How does your research serve our patients and our community?

Fun Facts About Dr. Zhu

What’s your favorite word?

Perseverance. Great things come out of perseverance. An article may only be accepted after several tries. And with grants, if you’re not willing to persevere and resubmit, you don’t get awards!

What do you usually eat for breakfast?

Hot milk. For me, nothing is more filling and refreshing than hot milk in the morning.

What’s your favorite food?

Cherries. I just like the taste.

Favorite way to relax?

I play tennis once or twice a week and have done so for about 20 years.

Favorite thing you’ve bought this year?

I bought a headlight for camping. I use it to walk my dog when it’s dark and to cut the grass when it’s getting dark.

My research addresses the leading cause of death and disability among children and adolescents in the United States and globally.

In a CDC-funded project, we work with our internal Research Information Solutions and Innovation (RISI) team and external partners to develop an app called Behind The Wheel. This app is for teens who have just received their learner’s permits to practice driving. It tracks driving practices and provides individualized driving feedback with gamification concepts such as safety badges, a score leader board, weekly summaries and education materials. The app also has a parent/guardian version to allow them to practice driving with their teens. We are conducting a randomized, controlled trial to determine the ability of our app to impact driving safety after six months. If our results are positive, our app could be used by guardians and teens in our community, across Ohio and throughout the country.

In a NIH-funded R01, we examine the impacts of young-driver cellphone laws and all-driver cellphone laws on teen texting behaviors, traffic injuries and deaths. We recently published an article demonstrating that hands-free cellphone laws were associated with fewer driver deaths than less comprehensive laws. Hands-free laws save lives and reduce the societal costs associated with distracted driving. Our findings have direct policy implications for the nearly 30 states (including Ohio) without hands-free laws to enact such policy. I personally testified in 2021 for an Ohio house bill to implement a hands-free law. Our findings have been reported by over 240 TV stations as well as Forbes. In another publication, we analyzed the Youth Risk Behavior Survey data from 35 states. We found that nearly 40% of teen drivers age 14 years and older had texted while driving at least once in the month prior to the survey, despite the fact that 34 of 35 states in the study ban text messaging for drivers 21 years and younger. When our hospital published a related press release, we specifically added a section to educate parents/guardians on ways to limit their teen’s texting while driving. Our article was featured by the CDC on their website and reported by Yahoo!, Forbes, and Reuters, with an estimated audience of more than 400 million people.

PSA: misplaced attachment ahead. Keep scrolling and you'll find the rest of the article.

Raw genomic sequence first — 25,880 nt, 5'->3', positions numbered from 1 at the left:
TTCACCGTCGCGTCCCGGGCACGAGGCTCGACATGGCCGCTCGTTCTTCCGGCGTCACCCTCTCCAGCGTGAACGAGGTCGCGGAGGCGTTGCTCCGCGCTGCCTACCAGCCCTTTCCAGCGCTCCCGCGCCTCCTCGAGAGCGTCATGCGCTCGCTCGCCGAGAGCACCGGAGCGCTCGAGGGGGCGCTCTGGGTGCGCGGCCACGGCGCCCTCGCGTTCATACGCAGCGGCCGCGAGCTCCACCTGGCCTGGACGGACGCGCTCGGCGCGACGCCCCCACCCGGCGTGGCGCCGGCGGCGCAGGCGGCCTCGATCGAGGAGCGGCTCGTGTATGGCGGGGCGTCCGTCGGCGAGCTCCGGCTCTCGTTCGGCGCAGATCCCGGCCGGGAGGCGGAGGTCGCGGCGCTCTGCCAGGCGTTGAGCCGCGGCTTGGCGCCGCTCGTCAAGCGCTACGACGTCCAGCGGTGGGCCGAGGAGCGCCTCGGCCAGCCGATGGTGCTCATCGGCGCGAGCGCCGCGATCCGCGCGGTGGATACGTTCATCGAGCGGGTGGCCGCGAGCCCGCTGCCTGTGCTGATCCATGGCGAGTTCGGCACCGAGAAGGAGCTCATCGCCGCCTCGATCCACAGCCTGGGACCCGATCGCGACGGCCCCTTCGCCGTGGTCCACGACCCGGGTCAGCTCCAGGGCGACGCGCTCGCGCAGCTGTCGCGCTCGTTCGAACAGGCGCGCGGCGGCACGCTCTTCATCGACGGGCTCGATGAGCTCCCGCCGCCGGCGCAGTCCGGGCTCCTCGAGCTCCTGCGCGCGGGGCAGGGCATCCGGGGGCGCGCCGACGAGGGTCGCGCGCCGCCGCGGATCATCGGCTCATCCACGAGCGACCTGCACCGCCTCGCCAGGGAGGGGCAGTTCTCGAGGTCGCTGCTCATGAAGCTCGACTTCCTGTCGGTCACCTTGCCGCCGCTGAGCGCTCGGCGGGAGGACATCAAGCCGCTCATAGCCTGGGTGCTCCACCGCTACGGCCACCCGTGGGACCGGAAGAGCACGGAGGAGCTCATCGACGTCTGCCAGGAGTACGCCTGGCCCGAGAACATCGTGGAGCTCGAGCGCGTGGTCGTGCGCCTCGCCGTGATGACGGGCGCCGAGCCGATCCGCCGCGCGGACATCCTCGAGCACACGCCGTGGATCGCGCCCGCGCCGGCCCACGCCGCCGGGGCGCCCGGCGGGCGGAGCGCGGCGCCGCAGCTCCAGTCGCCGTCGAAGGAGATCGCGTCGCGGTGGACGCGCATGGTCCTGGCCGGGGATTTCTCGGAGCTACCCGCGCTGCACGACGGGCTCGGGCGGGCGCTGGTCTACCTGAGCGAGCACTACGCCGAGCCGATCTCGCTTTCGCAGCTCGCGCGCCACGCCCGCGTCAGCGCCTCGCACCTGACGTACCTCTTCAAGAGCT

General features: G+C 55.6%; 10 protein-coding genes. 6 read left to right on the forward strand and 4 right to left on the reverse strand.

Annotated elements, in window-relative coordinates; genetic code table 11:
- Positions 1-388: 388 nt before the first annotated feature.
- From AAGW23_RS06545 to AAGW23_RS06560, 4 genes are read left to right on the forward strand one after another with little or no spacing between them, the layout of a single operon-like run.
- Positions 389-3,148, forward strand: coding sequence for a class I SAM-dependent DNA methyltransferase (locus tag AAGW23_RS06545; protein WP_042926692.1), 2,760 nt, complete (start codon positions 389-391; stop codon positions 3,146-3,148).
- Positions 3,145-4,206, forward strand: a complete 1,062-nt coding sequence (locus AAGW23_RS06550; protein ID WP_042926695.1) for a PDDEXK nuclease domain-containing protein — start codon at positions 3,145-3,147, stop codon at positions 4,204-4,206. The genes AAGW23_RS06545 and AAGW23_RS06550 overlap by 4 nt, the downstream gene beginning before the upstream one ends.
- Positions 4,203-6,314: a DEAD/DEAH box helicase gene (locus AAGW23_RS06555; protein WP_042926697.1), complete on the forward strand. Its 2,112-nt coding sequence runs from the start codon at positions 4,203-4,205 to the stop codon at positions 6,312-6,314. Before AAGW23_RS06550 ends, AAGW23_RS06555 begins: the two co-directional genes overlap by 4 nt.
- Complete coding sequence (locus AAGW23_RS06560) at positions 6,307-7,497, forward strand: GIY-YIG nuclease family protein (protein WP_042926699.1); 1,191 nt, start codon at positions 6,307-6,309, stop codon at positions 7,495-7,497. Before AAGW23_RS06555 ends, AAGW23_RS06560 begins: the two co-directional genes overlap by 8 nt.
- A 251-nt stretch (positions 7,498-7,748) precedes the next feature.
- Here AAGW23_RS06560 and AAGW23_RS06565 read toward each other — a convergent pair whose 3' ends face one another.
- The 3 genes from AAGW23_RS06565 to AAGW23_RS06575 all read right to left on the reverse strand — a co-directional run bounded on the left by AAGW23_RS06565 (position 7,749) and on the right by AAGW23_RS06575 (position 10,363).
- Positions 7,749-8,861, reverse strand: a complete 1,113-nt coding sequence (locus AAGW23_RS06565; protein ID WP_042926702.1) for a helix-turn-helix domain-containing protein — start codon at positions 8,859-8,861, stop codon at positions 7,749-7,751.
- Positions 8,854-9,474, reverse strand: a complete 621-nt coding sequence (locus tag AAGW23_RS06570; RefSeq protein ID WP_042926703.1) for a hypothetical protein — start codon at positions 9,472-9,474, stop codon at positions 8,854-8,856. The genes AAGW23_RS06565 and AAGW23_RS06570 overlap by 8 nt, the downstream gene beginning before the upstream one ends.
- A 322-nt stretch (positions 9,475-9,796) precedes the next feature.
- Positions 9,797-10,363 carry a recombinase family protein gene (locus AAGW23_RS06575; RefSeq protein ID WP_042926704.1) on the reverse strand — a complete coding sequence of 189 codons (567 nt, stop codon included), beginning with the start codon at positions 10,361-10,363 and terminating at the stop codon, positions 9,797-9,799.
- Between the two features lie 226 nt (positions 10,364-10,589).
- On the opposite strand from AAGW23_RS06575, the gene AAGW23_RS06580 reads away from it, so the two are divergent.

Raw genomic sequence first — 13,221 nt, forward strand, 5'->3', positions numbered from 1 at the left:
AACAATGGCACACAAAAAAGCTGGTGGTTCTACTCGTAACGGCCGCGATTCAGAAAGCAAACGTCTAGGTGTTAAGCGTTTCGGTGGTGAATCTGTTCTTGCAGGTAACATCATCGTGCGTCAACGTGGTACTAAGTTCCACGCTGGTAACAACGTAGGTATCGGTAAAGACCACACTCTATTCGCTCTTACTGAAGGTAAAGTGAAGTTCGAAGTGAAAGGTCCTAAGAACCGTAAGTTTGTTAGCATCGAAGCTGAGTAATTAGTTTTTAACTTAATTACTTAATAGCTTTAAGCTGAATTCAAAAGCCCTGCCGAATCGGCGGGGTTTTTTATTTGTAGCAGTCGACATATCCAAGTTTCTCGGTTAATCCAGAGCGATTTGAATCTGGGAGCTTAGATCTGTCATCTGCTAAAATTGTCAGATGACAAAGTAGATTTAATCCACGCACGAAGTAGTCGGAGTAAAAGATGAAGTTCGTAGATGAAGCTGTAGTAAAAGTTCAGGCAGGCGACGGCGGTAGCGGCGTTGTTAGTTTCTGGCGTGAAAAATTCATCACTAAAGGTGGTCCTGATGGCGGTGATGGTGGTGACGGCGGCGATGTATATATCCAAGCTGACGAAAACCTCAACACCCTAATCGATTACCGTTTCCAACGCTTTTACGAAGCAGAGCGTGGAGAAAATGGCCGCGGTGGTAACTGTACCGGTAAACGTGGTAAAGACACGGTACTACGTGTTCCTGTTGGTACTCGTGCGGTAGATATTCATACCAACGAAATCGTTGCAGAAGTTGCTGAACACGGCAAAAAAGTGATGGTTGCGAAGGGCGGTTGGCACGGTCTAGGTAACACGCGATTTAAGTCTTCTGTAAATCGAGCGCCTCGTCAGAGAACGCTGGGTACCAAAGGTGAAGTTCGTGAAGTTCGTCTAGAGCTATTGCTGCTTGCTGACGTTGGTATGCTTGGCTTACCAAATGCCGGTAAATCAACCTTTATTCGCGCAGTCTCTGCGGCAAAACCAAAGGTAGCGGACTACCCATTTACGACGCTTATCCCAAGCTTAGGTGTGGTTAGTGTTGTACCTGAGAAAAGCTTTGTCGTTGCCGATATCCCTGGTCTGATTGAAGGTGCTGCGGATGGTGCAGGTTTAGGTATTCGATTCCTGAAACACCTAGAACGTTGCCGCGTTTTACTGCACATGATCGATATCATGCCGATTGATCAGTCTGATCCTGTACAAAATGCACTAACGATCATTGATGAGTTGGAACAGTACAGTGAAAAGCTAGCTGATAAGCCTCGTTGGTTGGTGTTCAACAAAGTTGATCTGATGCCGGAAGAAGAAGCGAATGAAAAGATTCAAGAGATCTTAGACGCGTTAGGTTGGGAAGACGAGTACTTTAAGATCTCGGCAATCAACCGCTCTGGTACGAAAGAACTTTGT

Now we are leading another NIH-funded R01 randomized trial of 1,200 young drivers to determine whether automated “driving mode” features on cellphones (which block incoming texts and calls while driving) effectively reduce cellphone use and related crashes. Our study will help determine whether this common cellphone feature can curb distracted driving, and could provide a public health and safety action item for the injury prevention community and policymakers.

What’s next? 

In a state-funded grant, we are collaborating with pediatricians at our hospital’s Medication Adherence and Treatment Assistance clinic and physicians at The Ohio State University Medical Center to use Fitbit, ecological momentary assessments, and passive in-home monitoring technology to track daily schedule and routines among patients with OUD. This type of rich data could help clinicians to better manage and treat patients, identify variations from daily routines to quickly spot relapse or even intervene earlier to prevent relapse. I also have two doctoral students doing studies on opioid misuse and treatment in teens, because I believe we can make a lot of headway in OUD management once we have the right information.

About the author

Katherine (Katie) Brind’Amour is a freelance medical and health science writer based in Pennsylvania. She has written about nearly every therapeutic area for patients, doctors and the general public. Dr. Brind’Amour specializes in health literacy and patient education. She completed her BS and MS degrees in Biology at Arizona State University and her PhD in Health Services Management and Policy at The Ohio State University. She is a Certified Health Education Specialist and is interested in health promotion via health programs and the communication of medical information.